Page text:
The problem is compounded when development projects use different natural languages, as is in Europe often the case. The requirement language is most often the local natural language spoken by the users. But the data names and function names of the design and programming languages are in English. If the testing is being done in a near shore location such a Romania, then the test cases will be written in Romanian. This makes traceability impossible. Testers are not able to trace a test case to the requirements or maintainers a block of code to the design. The result is a chaotic situation in which no one can comprehend the system as a whole let alone maintain and evolve it. It is inevitable that our systems will be inconsistent. Inconsistency breeds errors. Therefore, as long as we are working in a multilingual environment our systems are destined to be erroneous.
Challenge: It will be difficult to come up with a common language to cover all the different activities involved in software development and maintenance. However if we ever really want to associate software artifacts we must find a way to link their contents. Traceability is a major challenge to the software engineering community. We should be able to follow the path of a customer requirement or change request through the labyrinth of software artifacts. For that the artifact contents need to be compatible. As long as analysts are speaking one language and programmers another, they will never be able to synchronize their results. The system will remain a collection of incompatible artifacts.
The greatest challenge of software engineering is to create a common metalanguage which will unite all of the other sublanguages within it. Until then, the best we can do is to build artificial links between the various descriptions. Using the same data and function names in all of the software artifacts would be a good starting point. The idea of a common software system repository must be revitalized and users must push the software industry to move in this direction.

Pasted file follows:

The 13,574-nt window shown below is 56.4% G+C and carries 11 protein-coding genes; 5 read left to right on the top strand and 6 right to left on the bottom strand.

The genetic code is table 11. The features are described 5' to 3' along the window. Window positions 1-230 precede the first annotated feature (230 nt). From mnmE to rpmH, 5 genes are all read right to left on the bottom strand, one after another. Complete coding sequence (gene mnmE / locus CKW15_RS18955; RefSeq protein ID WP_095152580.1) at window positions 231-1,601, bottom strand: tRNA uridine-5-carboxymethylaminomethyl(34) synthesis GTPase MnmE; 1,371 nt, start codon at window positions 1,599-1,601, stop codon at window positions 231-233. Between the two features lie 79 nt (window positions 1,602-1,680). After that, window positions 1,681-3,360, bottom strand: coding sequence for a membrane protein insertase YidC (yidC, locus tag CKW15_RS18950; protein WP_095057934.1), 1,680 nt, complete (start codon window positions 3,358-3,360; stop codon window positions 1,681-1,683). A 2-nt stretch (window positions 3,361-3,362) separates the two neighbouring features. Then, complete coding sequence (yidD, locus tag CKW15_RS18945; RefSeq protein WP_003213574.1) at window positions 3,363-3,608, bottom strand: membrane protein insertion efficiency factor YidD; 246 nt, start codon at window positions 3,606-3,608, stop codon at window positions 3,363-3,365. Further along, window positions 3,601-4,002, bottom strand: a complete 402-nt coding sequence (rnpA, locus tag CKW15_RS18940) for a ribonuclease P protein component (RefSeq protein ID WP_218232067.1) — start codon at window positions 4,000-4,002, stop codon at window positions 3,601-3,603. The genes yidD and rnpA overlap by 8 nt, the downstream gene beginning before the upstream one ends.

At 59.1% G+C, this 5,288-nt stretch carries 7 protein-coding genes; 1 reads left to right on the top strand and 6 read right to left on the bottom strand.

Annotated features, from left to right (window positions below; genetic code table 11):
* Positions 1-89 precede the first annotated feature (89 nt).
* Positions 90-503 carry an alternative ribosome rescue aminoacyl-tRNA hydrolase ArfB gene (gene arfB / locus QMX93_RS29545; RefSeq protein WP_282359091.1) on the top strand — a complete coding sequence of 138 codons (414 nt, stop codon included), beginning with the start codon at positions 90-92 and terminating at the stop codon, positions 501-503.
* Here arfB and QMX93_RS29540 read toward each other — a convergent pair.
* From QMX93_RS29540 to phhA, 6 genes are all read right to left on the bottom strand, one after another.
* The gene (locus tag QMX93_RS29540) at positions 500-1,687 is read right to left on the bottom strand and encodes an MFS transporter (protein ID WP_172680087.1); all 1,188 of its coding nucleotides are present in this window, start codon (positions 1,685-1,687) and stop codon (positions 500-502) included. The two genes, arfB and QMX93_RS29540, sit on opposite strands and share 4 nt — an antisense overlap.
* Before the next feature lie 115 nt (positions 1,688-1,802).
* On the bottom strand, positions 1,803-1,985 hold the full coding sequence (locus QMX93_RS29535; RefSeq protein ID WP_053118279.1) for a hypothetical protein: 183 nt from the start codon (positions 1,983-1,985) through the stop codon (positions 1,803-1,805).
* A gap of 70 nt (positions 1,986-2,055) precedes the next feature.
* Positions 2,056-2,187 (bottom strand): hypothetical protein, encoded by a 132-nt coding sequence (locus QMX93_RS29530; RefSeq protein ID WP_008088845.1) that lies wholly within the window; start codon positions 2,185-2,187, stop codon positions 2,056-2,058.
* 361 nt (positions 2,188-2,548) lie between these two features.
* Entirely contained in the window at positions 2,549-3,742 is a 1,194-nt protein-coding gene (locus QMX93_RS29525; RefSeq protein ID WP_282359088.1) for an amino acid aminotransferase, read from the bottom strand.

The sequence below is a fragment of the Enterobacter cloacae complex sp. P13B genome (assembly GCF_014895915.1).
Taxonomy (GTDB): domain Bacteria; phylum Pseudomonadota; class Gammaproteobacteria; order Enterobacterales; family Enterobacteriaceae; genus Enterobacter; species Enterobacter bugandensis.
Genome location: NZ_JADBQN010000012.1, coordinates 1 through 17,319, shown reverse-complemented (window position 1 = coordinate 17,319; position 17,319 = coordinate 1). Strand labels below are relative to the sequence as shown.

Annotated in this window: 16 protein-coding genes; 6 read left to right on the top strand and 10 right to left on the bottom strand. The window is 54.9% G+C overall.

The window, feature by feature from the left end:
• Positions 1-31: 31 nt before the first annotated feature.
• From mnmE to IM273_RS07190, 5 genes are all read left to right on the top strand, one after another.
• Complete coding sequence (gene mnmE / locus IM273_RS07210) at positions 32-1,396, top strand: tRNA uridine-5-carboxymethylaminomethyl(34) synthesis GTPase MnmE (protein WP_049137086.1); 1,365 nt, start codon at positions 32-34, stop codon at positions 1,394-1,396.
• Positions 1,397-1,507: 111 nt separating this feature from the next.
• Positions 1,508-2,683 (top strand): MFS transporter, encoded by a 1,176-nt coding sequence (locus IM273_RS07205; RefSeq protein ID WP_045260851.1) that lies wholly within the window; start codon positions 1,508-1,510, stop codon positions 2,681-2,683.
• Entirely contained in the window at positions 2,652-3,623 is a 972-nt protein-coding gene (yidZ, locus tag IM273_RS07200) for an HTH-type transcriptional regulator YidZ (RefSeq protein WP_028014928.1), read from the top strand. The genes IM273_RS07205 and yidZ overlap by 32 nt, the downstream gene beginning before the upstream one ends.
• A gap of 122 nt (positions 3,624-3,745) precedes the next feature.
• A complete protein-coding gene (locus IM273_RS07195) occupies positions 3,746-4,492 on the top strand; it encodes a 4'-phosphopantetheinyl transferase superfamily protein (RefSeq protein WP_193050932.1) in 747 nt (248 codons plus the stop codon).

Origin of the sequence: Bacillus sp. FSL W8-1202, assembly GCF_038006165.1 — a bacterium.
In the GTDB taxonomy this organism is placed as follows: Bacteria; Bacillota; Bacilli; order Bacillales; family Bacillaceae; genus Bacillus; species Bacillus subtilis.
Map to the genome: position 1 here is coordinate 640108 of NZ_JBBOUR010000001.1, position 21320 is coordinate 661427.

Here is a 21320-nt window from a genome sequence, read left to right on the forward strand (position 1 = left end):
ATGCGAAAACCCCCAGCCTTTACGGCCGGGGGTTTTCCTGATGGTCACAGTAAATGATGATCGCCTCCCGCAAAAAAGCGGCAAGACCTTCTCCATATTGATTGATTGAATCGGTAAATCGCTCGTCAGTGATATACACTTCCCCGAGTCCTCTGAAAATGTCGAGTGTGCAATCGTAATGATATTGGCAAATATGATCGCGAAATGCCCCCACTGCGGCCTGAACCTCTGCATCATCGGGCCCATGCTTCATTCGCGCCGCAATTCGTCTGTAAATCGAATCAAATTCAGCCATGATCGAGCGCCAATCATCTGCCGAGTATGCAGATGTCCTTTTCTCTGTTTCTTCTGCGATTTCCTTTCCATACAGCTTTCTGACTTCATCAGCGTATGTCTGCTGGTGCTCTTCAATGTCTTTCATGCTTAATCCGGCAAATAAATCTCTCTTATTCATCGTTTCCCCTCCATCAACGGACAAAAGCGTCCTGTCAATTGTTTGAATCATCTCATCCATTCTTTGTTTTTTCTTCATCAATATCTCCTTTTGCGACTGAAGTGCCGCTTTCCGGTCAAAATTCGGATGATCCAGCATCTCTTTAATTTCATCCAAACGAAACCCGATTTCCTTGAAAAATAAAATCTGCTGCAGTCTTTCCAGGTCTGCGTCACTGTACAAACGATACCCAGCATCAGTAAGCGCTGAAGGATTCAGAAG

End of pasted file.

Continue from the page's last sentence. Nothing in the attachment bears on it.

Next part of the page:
Purpose of Talk: The speaker is working as a certified “Ziviltechniker” in Vienna, which means he is commissioned to assess IT-projects in the public domain. Many of these projects are multi-national, i.e. the customer is an Austrian agency and one or more of the contractors are from another European country, mostly from Eastern Europe. The project language is a particular problem. The Austrian civil servants who write up the requirements can only write them in German language. The contractor personnel are not familiar with German. Even if they speak German they have great problems trying to understand the complicated legal texts. Thus, the EU policy of tendering projects out to the lowest bidder is beset with communication problems. The speaker is well familiar with these problems, as he initiated the first outsourcing of software testing projects from Germany to Hungary in the 1970’s. The same communication problems that came up then still persist to the present day. Universities and training institutes should pay more attention to this critical issue and offer training to resolve it. The purpose of this talk is to make attendees aware of the situation and to encourage them to take action.
From the year 2000 to 2015 Sneed was teaching software engineering at the University of Regensburg. Starting in 2008, he has also been teaching software maintenance at the Fachhochschule Hagenberg and software test and measurement at the Fachhochchule Vienna in Austria. In Hungary he has been teaching software testing and measurement at the university of Szeged.
Sneed has been a member of the IEEE and the ACM since 1976 and a member of the German Informatik Society – GI – since 1978. In 2005 the GI appointed him to be a GI Fellow. The IEEE awarded him for his contributions to the field of software reengineering in 1996. In 2008 he was given the Stevens Award for outstanding achievement in the field of software maintenance and reengineering. He is a member of both the Austrian and the Hungarian test boards. In 2011 he received the ASQF award as the most distinguished tester in Germany and in 2013 he received the international tester of the year award from the ISQTB.